5 Replies Latest reply: Dec 15, 2017 5:04 AM by Gus RSS

    Congestion Avoidance

    Juan

      While Queuing algorithms manage the front of a queue and define the order the packets leaving a queue, Congestion Avoidance mechanisms manage the tail of a queue.

       

      Congestion avoidance is achieved through packet dropping when queues are filling trying to anticipate and avoid congestion in the queue. This technique works best with TCP-based applications because TCP has built-in flow-control mechanisms that operate by increasing the transmission rates of traffic flows until packet loss occurs.

       

      Tail Drop and Weighted Random Early Detection (WRED) are two common avoidance mechanisms.

       

       

       

      Tail Drop

       

      Tail Drop is the simplest technique to limit queue size and it is the default drop behaviour. How Tail Drop works?

       

      • Queues fill during periods of congestion. When the output queue is full and Tail Drop is in effect, packets are discarded as they arrive until there is space in the queue again.
      • Tail Drop treats all traffic equally, dropping all packets without differentiating between classes of service.

       

      This behaviour can cause TCP global synchronization problems because packets from multiple flows are dropped all at once and it manifests when multiple TCP sources reduce their transmission rates in response to packet dropping and then increase their transmission rates once again when congestion is reduced.

       

      Global synchronization occurs as congestion waves where the peak are followed by trough during which the transmission link is not used in its entirety; leading to a very inefficient bandwidth utilization.

       

      The next figure illustrates how the Tail Drop leads to the TCP global synchronization problem when it is used as the congestion avoidance mechanism.

       

       

       

       

      The TCP global synchronization problem can be solved if rather than letting all the TCP flows go down and then start over and over again, a random dropping of packets occurs. This will have an effective smoothing out the TCP flows allowing for more flows to be at the maximum bandwidth utilization rates achieving higher throughput and overall more efficiency over the network.

       

       

       

      Weighted Random Early Detection

       

      WRED is the main congestion avoidance mechanism that attempts to anticipate and avoid congestion rather than control the congestion once it occurs.

       

      WRED acts by dropping packets randomly before the queue is full and seeks to maintain a consistent queue depth by increasing the dropping rate as the average queue size increases.

       

      With this behaviour, WRED distributes losses in time and maintains a normally low queue depth while absorbing spikes, avoiding the Global Synchronization of TCP flows that occurs when Tail Drop is used.

       

      This avoidance congestion mechanism is usually used in the core routers rather than at the edge of the network. Edge routers assign IPP or DSCP markings to packets as they enter the network.

       

      WRED uses this traffic weights either by IPP of DSCP for selectively discard lower priority traffic when the interface begins to get congested and provide a preferential traffic handling of higher priority packets:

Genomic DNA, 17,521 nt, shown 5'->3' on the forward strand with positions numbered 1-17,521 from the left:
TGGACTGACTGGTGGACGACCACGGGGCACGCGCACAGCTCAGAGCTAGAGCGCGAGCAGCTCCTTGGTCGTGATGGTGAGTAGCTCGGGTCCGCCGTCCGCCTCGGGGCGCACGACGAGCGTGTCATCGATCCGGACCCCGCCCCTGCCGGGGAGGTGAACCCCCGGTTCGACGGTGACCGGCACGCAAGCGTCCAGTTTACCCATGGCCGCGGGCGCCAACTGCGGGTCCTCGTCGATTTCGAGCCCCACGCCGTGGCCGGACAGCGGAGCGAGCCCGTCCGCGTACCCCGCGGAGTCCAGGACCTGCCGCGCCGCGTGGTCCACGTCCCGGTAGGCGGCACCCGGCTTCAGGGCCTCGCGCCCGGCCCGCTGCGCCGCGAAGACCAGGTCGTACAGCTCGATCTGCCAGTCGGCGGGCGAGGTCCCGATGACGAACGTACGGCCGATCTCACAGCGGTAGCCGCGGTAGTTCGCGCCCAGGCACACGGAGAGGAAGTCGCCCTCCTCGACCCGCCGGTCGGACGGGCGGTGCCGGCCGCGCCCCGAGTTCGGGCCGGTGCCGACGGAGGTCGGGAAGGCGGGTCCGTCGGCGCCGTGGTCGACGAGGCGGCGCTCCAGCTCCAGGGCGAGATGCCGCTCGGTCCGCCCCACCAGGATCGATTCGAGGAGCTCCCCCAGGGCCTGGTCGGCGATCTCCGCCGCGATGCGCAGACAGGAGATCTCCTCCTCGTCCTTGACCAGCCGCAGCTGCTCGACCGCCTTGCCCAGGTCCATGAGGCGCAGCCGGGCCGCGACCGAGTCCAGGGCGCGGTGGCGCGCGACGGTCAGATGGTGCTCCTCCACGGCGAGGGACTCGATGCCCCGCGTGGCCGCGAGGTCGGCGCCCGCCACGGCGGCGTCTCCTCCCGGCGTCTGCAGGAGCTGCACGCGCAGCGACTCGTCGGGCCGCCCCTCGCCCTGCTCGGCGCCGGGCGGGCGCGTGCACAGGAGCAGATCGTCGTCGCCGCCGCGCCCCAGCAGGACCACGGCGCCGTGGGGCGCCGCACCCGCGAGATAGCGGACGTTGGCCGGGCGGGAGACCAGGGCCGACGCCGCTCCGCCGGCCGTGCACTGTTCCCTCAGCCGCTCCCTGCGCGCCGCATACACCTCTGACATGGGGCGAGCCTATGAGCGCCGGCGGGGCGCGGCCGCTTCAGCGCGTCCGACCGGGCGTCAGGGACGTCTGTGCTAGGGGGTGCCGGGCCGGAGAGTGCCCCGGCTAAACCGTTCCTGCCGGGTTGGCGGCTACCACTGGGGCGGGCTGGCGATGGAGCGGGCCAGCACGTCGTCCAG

• Default WRED drops packets selectively based on IP precedence, in way that packets with lower IPP values (lower priority) are dropped more aggressively than higher values (higher priority).
      • DSCP-based WRED uses the AF Drop Preference marking to skew the drop decision, so higher AF Drop Preference packets are dropped more aggressively. This is the most common avoidance mechanism used.

       

       

      DSCP-based WRED

       

      WRED provides separate thresholds and weights for different traffic types in a same queue, allowing to provide different QoS in regard to packet dropping for each traffic type. Thus, standard traffic may be dropped more frequently than higher prioritized traffic during periods of congestion.

       

      DSCP-based WRED allows for different drop profiles based on DSCP values (64 profiles). Each profile has three modes of operation depending on the average queue size value:


      • No drop .- 0 < Queue Size < Minimum Threshold
      • Random drop: Minimum Threshold < Queue Size < Maximum Threshold
      • Full drop (Tail Drop): Maximum Threshold < Queue Size


      The following figure illustrates the DSCP-based WRED behaviour:

       

       

       

      Summary

       

      The next table summarizes the drop decision in the most common WRED mechanisms

       


      Congestion avoidance mechanism

      Drops based on

      More aggressive on

      Default WRED

      IPP

      Lower IPP values

      DSCP-based WRED

      AFxy

      Higher y values


       

      It is recommend to use DSCP-based WRED whenever possible as a congestion avoidance mechanism for TCP traffic but is important to evaluate what its effect may be in other kind of traffic:

       

      • WRED statistically drops more packets from sources that generate the most traffic. These sources are more likely to be slowed down than others generating less traffic.
      • WRED is only useful when the bulk of data is TCP/IP traffic. With TCP, dropping packets indicates congestion, so the packet source will reduce its transmission rate. With other protocols, packet sources may not respond and dropping packets does not decrease congestion.
      • WRED treats non-IP traffic as a precedence 0, therefore this traffic is more likely to be dropped than IP traffic.

       

      I hope you find it useful.